One IV 5-g dose of idarucizumab completely, rapidly, and safely reversed the anticoagulant effect of dabigatran, according to final results for 503 patients in the multicenter, prospective, open-label, uncontrolled RE-VERSE AD study.
Uncontrolled bleeding stopped a median of 2.5 hours after 134 patients received idarucizumab. In a separate group of 202 patients, 197 were able to undergo urgent procedures after a median of 1.6 hours, Charles V. Pollack Jr., MD, and his associates reported at the International Society on Thrombosis and Haemostasis congress. The report was simultaneously published in the New England Journal of Medicine.
Idarucizumab was specifically developed to reverse the anticoagulant effect of dabigatran. Many countries have already licensed the humanized monoclonal antibody fragment based on interim results for the first 90 patients enrolled in the Reversal Effects of Idarucizumab on Active Dabigatran ( ) study (NCT02104947), noted Dr. Pollack, of Thomas Jefferson University, Philadelphia.
The final RE-VERSE AD cohort included 301 patients with uncontrolled gastrointestinal, intracranial, or trauma-related bleeding and 202 patients who needed urgent procedures. Participants from both groups typically were white, in their late 70s (age range, 21-96 years), and receiving 110 mg (75-150 mg) dabigatran twice daily. The primary endpoint was maximum percentage reversal within 4 hours after patients received idarucizumab, based on diluted thrombin time and ecarin clotting time.
The median maximum percentage reversal of dabigatran was 100% (95% confidence interval, 100% to 100%) in more than 98% of patients, and the effect usually lasted 24 hours. Among patients who underwent procedures, intraprocedural hemostasis was considered normal in 93% of cases, mildly abnormal in 5% of cases, and moderately abnormal in 2% of cases, the researchers noted. Seven patients received another dose of idarucizumab after developing recurrent or postoperative bleeding.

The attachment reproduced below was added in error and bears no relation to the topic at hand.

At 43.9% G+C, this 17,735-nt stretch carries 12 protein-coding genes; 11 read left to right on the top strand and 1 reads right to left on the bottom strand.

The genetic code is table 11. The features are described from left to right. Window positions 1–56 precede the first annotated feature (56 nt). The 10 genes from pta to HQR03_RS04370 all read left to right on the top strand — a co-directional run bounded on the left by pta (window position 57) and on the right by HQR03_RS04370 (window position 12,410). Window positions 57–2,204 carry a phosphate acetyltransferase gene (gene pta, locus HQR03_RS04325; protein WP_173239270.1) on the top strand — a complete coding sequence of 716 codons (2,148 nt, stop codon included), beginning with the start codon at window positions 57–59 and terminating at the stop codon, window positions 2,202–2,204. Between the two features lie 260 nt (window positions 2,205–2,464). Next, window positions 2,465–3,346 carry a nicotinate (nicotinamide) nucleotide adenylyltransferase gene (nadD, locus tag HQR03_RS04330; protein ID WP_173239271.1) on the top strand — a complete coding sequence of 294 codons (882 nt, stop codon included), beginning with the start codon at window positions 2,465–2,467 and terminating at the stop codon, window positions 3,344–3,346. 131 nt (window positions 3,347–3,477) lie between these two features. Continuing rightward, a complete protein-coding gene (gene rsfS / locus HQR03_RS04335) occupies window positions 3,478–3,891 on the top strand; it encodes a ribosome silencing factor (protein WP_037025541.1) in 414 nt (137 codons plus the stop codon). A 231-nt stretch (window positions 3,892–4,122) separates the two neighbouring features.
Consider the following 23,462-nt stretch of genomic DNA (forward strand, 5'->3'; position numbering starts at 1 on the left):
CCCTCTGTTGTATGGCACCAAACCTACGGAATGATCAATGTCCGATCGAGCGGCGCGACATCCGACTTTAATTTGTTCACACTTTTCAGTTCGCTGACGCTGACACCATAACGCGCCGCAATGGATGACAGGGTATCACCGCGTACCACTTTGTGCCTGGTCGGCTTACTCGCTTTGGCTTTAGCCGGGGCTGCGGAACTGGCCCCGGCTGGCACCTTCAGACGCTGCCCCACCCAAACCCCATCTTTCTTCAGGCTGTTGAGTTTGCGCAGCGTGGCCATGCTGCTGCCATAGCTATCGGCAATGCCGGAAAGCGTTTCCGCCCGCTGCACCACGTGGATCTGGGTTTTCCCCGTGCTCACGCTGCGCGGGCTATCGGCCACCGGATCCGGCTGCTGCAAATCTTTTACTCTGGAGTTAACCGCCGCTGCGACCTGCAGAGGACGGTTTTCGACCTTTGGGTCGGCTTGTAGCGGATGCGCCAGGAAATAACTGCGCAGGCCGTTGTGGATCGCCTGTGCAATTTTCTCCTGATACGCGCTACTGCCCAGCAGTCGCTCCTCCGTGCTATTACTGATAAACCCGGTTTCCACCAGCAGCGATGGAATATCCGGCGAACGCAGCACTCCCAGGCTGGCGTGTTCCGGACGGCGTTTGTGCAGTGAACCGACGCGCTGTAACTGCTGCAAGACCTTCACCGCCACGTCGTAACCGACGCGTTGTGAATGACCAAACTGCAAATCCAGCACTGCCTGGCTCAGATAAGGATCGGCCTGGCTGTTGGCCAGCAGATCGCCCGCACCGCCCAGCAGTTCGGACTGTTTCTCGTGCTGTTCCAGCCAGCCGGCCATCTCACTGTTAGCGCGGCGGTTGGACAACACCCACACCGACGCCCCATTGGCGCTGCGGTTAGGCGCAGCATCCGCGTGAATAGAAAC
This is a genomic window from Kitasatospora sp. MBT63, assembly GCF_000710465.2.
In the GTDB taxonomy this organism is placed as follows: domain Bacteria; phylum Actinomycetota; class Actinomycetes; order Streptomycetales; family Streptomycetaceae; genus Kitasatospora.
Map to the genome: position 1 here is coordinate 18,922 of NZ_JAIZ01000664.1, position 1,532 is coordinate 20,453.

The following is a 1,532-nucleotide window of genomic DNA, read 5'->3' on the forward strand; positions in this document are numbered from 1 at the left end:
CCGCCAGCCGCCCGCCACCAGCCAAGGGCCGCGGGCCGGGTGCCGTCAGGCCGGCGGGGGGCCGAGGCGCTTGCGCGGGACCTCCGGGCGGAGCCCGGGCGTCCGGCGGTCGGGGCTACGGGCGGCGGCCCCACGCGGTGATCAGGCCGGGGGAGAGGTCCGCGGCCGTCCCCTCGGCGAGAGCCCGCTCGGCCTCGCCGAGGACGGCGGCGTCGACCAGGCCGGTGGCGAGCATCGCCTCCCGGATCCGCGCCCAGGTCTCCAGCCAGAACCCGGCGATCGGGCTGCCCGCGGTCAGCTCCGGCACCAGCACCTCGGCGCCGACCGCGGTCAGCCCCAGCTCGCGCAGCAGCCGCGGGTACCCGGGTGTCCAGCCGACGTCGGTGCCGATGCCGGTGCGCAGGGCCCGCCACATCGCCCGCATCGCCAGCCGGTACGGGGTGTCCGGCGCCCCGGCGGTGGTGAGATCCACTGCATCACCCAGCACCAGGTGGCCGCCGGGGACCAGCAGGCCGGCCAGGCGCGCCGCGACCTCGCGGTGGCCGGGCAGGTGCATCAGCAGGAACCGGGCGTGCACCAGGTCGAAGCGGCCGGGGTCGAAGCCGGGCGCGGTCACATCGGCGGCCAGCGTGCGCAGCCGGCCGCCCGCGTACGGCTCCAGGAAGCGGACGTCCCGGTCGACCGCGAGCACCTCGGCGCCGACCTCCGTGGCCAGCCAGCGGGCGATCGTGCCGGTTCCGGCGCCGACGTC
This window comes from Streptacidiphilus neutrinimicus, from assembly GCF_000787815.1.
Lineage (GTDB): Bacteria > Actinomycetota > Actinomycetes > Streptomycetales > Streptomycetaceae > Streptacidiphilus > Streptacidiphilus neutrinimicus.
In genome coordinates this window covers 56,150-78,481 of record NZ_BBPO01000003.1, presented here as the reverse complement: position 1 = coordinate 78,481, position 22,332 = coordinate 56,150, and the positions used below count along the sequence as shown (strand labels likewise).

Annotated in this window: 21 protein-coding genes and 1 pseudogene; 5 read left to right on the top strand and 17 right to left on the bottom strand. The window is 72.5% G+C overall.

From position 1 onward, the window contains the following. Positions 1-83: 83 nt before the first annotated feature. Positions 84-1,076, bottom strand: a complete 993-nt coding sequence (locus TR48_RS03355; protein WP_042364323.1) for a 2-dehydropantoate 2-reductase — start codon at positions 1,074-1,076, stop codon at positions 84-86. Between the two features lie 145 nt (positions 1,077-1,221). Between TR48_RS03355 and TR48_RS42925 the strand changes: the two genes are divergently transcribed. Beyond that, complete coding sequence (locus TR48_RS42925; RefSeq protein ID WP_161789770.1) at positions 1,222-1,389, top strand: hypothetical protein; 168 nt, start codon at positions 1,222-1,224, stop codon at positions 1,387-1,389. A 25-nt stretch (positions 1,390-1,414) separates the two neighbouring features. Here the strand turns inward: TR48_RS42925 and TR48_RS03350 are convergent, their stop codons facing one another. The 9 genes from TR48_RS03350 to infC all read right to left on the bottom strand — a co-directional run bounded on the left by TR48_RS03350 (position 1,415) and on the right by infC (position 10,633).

A total of 24 patients had an adjudicated thrombotic event within 30 days after receiving idarucizumab. These events included pulmonary embolism, systemic embolism, ischemic stroke, deep vein thrombosis, and myocardial infarction. The fact that many patients did not restart anticoagulation could have contributed to these thrombotic events, the researchers asserted. They noted that idarucizumab had no procoagulant activity in studies of animals and healthy human volunteers.
About 19% of patients in both groups died within 90 days. “Patients enrolled in this study were elderly, had numerous coexisting conditions, and presented with serious index events, such as intracranial hemorrhage, multiple trauma, sepsis, acute abdomen, or open fracture,” the investigators wrote. “Most of the deaths that occurred within 5 days after enrollment appeared to be related to the severity of the index event or to coexisting conditions, such as respiratory failure or multiple organ failure, whereas deaths that occurred after 30 days were more likely to be independent events or related to coexisting conditions.”
Boehringer Ingelheim Pharmaceuticals provided funding. Dr. Pollack disclosed grant support from Boehringer Ingelheim during the course of the study and ties to Daiichi Sankyo, Portola, CSL Behring, Bristol-Myers Squibb/Pfizer, Janssen Pharma, and AstraZeneca. Eighteen coinvestigators also disclosed ties to Boehringer Ingelheim and a number of other pharmaceutical companies. Two coinvestigators had no relevant financial disclosures.